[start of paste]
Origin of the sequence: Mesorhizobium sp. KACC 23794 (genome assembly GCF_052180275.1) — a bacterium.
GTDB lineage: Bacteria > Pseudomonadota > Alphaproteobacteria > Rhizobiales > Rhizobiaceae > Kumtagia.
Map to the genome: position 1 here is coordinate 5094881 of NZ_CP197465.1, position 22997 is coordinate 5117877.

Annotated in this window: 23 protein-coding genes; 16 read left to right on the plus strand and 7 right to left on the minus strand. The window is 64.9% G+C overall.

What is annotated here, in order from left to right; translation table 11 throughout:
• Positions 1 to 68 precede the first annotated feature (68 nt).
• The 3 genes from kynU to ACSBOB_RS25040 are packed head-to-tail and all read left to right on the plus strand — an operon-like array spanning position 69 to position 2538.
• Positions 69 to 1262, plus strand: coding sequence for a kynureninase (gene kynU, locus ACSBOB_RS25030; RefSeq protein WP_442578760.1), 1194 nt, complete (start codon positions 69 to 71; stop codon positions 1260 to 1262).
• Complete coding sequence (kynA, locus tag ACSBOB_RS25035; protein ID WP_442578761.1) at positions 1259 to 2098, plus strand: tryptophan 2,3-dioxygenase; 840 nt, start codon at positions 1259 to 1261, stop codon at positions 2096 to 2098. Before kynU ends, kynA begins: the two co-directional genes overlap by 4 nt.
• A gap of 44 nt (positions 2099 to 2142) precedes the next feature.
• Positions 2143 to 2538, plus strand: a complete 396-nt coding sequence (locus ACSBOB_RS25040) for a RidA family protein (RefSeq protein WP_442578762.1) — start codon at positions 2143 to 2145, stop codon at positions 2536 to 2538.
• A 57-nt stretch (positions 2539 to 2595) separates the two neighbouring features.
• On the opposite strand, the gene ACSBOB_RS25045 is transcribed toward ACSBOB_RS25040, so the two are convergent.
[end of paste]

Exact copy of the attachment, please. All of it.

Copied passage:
Origin of the sequence: Mesorhizobium sp. KACC 23794 (genome assembly GCF_052180275.1) — a bacterium.
GTDB lineage: Bacteria > Pseudomonadota > Alphaproteobacteria > Rhizobiales > Rhizobiaceae > Kumtagia.
Map to the genome: position 1 here is coordinate 5094881 of NZ_CP197465.1, position 22997 is coordinate 5117877.

Annotated in this window: 23 protein-coding genes; 16 read left to right on the plus strand and 7 right to left on the minus strand. The window is 64.9% G+C overall.

What is annotated here, in order from left to right; translation table 11 throughout:
• Positions 1 to 68 precede the first annotated feature (68 nt).
• The 3 genes from kynU to ACSBOB_RS25040 are packed head-to-tail and all read left to right on the plus strand — an operon-like array spanning position 69 to position 2538.
• Positions 69 to 1262, plus strand: coding sequence for a kynureninase (gene kynU, locus ACSBOB_RS25030; RefSeq protein WP_442578760.1), 1194 nt, complete (start codon positions 69 to 71; stop codon positions 1260 to 1262).
• Complete coding sequence (kynA, locus tag ACSBOB_RS25035; protein ID WP_442578761.1) at positions 1259 to 2098, plus strand: tryptophan 2,3-dioxygenase; 840 nt, start codon at positions 1259 to 1261, stop codon at positions 2096 to 2098. Before kynU ends, kynA begins: the two co-directional genes overlap by 4 nt.
• A gap of 44 nt (positions 2099 to 2142) precedes the next feature.
• Positions 2143 to 2538, plus strand: a complete 396-nt coding sequence (locus ACSBOB_RS25040) for a RidA family protein (RefSeq protein WP_442578762.1) — start codon at positions 2143 to 2145, stop codon at positions 2536 to 2538.
• A 57-nt stretch (positions 2539 to 2595) separates the two neighbouring features.
• On the opposite strand, the gene ACSBOB_RS25045 is transcribed toward ACSBOB_RS25040, so the two are convergent.